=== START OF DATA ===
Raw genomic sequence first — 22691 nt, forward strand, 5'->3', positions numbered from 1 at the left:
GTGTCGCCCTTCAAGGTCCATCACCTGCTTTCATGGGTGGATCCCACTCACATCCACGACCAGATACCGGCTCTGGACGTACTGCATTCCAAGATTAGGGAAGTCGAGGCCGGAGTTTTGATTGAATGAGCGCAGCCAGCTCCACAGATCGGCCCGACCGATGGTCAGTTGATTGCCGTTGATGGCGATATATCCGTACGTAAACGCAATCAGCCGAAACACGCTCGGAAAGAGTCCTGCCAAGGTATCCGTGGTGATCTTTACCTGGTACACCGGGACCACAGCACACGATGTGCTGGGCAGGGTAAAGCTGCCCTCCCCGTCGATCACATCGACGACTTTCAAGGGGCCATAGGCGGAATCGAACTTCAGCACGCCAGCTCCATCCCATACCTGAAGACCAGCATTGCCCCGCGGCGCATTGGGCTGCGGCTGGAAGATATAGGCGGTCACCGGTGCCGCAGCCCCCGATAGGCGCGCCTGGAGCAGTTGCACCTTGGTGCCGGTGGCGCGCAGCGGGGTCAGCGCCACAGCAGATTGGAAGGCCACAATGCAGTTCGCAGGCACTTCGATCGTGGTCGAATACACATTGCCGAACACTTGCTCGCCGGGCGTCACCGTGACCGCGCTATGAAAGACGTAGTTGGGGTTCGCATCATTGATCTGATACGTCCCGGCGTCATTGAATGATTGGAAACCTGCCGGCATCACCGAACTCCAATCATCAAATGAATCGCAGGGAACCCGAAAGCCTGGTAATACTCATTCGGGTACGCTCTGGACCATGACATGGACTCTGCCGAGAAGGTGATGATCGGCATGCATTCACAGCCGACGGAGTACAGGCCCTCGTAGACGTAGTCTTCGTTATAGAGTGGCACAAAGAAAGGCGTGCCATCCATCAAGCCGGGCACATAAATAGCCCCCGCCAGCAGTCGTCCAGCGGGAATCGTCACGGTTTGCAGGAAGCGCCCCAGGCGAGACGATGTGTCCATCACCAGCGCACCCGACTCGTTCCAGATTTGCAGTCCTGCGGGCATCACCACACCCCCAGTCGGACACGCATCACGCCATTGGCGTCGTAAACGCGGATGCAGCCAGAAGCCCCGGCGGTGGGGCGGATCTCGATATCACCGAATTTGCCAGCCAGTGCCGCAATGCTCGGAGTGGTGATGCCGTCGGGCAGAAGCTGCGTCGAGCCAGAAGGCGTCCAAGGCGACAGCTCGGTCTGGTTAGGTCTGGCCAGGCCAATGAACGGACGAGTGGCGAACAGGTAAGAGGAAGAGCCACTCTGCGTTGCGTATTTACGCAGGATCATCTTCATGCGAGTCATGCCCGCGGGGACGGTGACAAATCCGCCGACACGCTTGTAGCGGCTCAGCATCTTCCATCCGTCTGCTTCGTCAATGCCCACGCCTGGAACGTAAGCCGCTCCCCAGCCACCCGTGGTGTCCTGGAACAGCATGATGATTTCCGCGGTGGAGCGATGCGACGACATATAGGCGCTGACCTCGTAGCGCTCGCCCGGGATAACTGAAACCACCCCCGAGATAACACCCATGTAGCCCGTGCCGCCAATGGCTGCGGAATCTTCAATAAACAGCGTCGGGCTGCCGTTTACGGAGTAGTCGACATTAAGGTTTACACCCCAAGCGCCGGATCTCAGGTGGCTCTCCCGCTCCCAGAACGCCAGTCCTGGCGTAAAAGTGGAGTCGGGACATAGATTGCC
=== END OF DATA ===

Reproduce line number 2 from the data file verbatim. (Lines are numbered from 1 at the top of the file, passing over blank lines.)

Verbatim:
GTGTCGCCCTTCAAGGTCCATCACCTGCTTTCATGGGTGGATCCCACTCACATCCACGACCAGATACCGGCTCTGGACGTACTGCATTCCAAGATTAGGGAAGTCGAGGCCGGAGTTTTGATTGAATGAGCGCAGCCAGCTCCACAGATCGGCCCGACCGATGGTCAGTTGATTGCCGTTGATGGCGATATATCCGTACGTAAACGCAATCAGCCGAAACACGCTCGGAAAGAGTCCTGCCAAGGTATCCGTGGTGATCTTTACCTGGTACACCGGGACCACAGCACACGATGTGCTGGGCAGGGTAAAGCTGCCCTCCCCGTCGATCACATCGACGACTTTCAAGGGGCCATAGGCGGAATCGAACTTCAGCACGCCAGCTCCATCCCATACCTGAAGACCAGCATTGCCCCGCGGCGCATTGGGCTGCGGCTGGAAGATATAGGCGGTCACCGGTGCCGCAGCCCCCGATAGGCGCGCCTGGAGCAGTTGCACCTTGGTGCCGGTGGCGCGCAGCGGGGTCAGCGCCACAGCAGATTGGAAGGCCACAATGCAGTTCGCAGGCACTTCGATCGTGGTCGAATACACATTGCCGAACACTTGCTCGCCGGGCGTCACCGTGACCGCGCTATGAAAGACGTAGTTGGGGTTCGCATCATTGATCTGATACGTCCCGGCGTCATTGAATGATTGGAAACCTGCCGGCATCACCGAACTCCAATCATCAAATGAATCGCAGGGAACCCGAAAGCCTGGTAATACTCATTCGGGTACGCTCTGGACCATGACATGGACTCTGCCGAGAAGGTGATGATCGGCATGCATTCACAGCCGACGGAGTACAGGCCCTCGTAGACGTAGTCTTCGTTATAGAGTGGCACAAAGAAAGGCGTGCCATCCATCAAGCCGGGCACATAAATAGCCCCCGCCAGCAGTCGTCCAGCGGGAATCGTCACGGTTTGCAGGAAGCGCCCCAGGCGAGACGATGTGTCCATCACCAGCGCACCCGACTCGTTCCAGATTTGCAGTCCTGCGGGCATCACCACACCCCCAGTCGGACACGCATCACGCCATTGGCGTCGTAAACGCGGATGCAGCCAGAAGCCCCGGCGGTGGGGCGGATCTCGATATCACCGAATTTGCCAGCCAGTGCCGCAATGCTCGGAGTGGTGATGCCGTCGGGCAGAAGCTGCGTCGAGCCAGAAGGCGTCCAAGGCGACAGCTCGGTCTGGTTAGGTCTGGCCAGGCCAATGAACGGACGAGTGGCGAACAGGTAAGAGGAAGAGCCACTCTGCGTTGCGTATTTACGCAGGATCATCTTCATGCGAGTCATGCCCGCGGGGACGGTGACAAATCCGCCGACACGCTTGTAGCGGCTCAGCATCTTCCATCCGTCTGCTTCGTCAATGCCCACGCCTGGAACGTAAGCCGCTCCCCAGCCACCCGTGGTGTCCTGGAACAGCATGATGATTTCCGCGGTGGAGCGATGCGACGACATATAGGCGCTGACCTCGTAGCGCTCGCCCGGGATAACTGAAACCACCCCCGAGATAACACCCATGTAGCCCGTGCCGCCAATGGCTGCGGAATCTTCAATAAACAGCGTCGGGCTGCCGTTTACGGAGTAGTCGACATTAAGGTTTACACCCCAAGCGCCGGATCTCAGGTGGCTCTCCCGCTCCCAGAACGCCAGTCCTGGCGTAAAAGTGGAGTCGGGACATAGATTGCC